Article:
Saturday, January 18, 2003
R O O T S


The New Year - II
by  Deepti

THE Chinese celebrate the New Year holiday by exchanging gifts, holding parades and exploding firecrackers. Later, houses are cleaned, old clothes are thrown out and debts are settled. Homes are decorated with red banners, flowers, and good luck scrolls. People who keep a kitchen god smear his lips with honey or offer sticky rice cakes so that sweet remarks will be said when he returns to heaven. On New Yearís Day, older people are wished long life, business people success, and young people fine marriages.

The Jewish New Year, Rosh Hashanah, is celebrated on the first two days of the Jewish calendarís first month, Tishri, which falls in September or October. The rabbi blowing a shofar or ramís horn in the synagogue heralds the Jewish New Year. At the beginning of the New Year, God decides the fate of the soul for the year. People wish each other life. On the tenth day of Tishri called Yom Kippur, Day of Atonement, Jews fast for 24 hours. It is the holiest day of the year and people ask God for forgiveness for promises they didnít keep. Prayers are said. Rabbis wear white robes as a symbol of purity and renewal. The people wear new clothing. Leather is not worn. After sundown, families and friends break the fast by sharing a meal. Apples and honey are eaten to symbolise a sweet year. Dates, figs, and pomegranates may be eaten. An egg bread called challah is eaten to represent Godís crown.

EARLIER COLUMNS
The New Year
January 4, 2003
Lively lives
December 21, 2002
Fashion statements
December 7, 2002
Spreading wings
November 23, 2002
Borrowed words
November 9, 2002
Multiple facts
October 26, 2002
Potpourri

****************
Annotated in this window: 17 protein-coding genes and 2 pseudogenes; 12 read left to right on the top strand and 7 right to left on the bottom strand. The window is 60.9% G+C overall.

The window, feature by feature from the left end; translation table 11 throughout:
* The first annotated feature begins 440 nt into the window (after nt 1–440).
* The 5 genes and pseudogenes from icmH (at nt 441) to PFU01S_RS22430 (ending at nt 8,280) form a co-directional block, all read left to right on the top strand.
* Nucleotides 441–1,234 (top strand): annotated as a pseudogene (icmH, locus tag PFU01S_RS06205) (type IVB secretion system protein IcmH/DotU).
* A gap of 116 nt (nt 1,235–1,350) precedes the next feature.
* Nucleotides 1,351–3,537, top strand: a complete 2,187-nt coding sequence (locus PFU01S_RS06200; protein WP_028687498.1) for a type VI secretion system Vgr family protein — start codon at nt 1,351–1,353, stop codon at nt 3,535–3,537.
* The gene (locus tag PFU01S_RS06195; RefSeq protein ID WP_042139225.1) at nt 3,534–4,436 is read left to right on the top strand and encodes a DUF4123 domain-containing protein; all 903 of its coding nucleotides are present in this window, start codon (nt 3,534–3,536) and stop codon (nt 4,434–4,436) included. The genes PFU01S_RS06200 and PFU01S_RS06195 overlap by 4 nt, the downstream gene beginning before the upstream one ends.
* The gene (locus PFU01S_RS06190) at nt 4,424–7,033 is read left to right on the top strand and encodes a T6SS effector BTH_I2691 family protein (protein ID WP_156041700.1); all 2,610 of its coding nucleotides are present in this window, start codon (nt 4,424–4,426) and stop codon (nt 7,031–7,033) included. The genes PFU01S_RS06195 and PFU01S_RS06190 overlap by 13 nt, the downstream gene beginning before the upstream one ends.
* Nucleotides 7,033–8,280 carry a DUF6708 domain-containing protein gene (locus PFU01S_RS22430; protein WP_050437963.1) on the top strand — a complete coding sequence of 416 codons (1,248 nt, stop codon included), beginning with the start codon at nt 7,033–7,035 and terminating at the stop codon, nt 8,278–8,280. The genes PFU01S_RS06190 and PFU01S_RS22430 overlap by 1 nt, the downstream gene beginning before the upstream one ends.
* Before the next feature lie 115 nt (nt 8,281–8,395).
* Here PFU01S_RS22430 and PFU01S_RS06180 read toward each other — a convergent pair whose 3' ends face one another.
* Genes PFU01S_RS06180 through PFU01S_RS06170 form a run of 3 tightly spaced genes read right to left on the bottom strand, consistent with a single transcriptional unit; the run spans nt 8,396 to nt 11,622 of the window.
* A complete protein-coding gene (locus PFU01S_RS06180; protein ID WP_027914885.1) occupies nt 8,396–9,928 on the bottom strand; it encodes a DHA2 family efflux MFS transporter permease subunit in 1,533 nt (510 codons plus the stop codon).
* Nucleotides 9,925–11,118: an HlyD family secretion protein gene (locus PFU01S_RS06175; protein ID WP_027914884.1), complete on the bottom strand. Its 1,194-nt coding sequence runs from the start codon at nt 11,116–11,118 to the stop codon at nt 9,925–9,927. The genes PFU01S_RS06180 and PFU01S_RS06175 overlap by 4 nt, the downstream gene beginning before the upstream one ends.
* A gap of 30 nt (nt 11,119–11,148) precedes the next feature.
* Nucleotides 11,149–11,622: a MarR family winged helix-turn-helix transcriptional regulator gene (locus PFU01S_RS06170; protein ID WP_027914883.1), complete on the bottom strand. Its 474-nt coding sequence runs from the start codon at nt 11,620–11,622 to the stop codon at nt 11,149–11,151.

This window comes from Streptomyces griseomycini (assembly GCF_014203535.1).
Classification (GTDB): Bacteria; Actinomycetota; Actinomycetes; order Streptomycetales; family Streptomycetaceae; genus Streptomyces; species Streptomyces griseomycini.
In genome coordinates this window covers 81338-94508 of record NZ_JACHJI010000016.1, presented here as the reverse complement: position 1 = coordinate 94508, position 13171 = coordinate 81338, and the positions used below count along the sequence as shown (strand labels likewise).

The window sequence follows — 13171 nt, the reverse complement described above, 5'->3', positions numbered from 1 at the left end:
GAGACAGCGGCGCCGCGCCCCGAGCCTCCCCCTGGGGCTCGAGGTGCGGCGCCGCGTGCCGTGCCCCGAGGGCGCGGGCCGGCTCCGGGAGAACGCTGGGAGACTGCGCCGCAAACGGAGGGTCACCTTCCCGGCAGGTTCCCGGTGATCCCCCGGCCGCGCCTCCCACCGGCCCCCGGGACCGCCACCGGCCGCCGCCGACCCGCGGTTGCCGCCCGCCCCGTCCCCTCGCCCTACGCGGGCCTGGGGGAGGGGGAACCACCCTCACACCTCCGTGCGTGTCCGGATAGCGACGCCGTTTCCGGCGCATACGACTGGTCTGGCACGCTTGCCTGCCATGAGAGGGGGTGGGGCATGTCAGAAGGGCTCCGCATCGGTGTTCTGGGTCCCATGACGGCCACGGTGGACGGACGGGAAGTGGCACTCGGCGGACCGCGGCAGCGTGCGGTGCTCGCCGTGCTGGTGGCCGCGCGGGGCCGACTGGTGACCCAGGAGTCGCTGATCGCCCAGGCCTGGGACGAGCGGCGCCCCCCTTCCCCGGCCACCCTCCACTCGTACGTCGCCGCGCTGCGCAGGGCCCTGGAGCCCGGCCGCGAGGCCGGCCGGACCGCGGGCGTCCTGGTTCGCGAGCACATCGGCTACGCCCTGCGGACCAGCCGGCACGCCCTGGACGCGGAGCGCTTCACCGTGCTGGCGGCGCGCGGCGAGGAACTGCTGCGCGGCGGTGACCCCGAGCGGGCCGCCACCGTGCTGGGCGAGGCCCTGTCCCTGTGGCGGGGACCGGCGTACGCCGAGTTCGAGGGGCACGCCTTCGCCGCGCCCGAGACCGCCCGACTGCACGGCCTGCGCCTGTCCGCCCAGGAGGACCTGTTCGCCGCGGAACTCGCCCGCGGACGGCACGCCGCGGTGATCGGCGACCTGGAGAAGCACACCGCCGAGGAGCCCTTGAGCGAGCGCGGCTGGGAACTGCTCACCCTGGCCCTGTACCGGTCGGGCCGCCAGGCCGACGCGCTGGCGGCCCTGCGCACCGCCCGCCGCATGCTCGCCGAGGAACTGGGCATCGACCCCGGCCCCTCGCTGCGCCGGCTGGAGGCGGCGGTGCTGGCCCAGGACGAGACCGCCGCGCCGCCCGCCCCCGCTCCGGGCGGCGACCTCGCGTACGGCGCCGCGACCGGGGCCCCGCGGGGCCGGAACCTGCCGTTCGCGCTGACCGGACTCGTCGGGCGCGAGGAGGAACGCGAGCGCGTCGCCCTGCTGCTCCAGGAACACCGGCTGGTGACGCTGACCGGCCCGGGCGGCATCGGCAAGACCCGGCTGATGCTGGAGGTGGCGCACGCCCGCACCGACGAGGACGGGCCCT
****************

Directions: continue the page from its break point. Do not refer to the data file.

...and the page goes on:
October 12, 2002
Where did this one come from?
September 28, 2002
Who changed the meaning?
September 14, 2002
Who coins new words?
August 31, 2002
Current trends
August 17, 2002

The date for New Yearís Day may not be the same in every culture but it is always a time for celebration and for customs to ensure good luck in the coming year. In France, families gather and exchange gifts and greeting cards. Children often present their parents with homemade gifts to wish them Bonne Annee. In Italy, a piece of mistletoe is hung over the front door to bring good luck to the entire household. In Scotland, New Yearís Eve is called Hogmanay or moon of the hag. It honours the deity Hogmagog. Bonfires are lit, torches and smoking sticks are used to ward off evil spirits. After sunset, people collect juniper and water to purify the home. People bring delicious cakes and cookies to parties. It is believed that the first person to enter a house will receive good luck, so, friends and relatives come to visit the home. Seeing a cat, dog, woman, redhead or beggar is unlucky. Visitors bring a gift of coal or whiskey to ensure prosperity in the New Year. At the moment the New Year arrives, doors and windows are opened to let out the old year and drive out the black dogs of the underworld that pass through. It is bad luck to engage in marriage proposals, break glass, spin flax, sweep or carry out rubbish on New Yearís Eve.

Tap-root

There are diverse opinions about the New Year in a country like India, where the Hindu culture itself is rich and variegated. Most Hindu New Year festivals fall in the beginning of the spring months when nature turns bountiful and blesses the earth with fruitful greenery. The fresh harvests that are the fruits of past labour and the commencement of a new agricultural cycle symbolise the dawn of another year. Thus, every colourful spring festival of the Hindus is essentially a New Year celebration.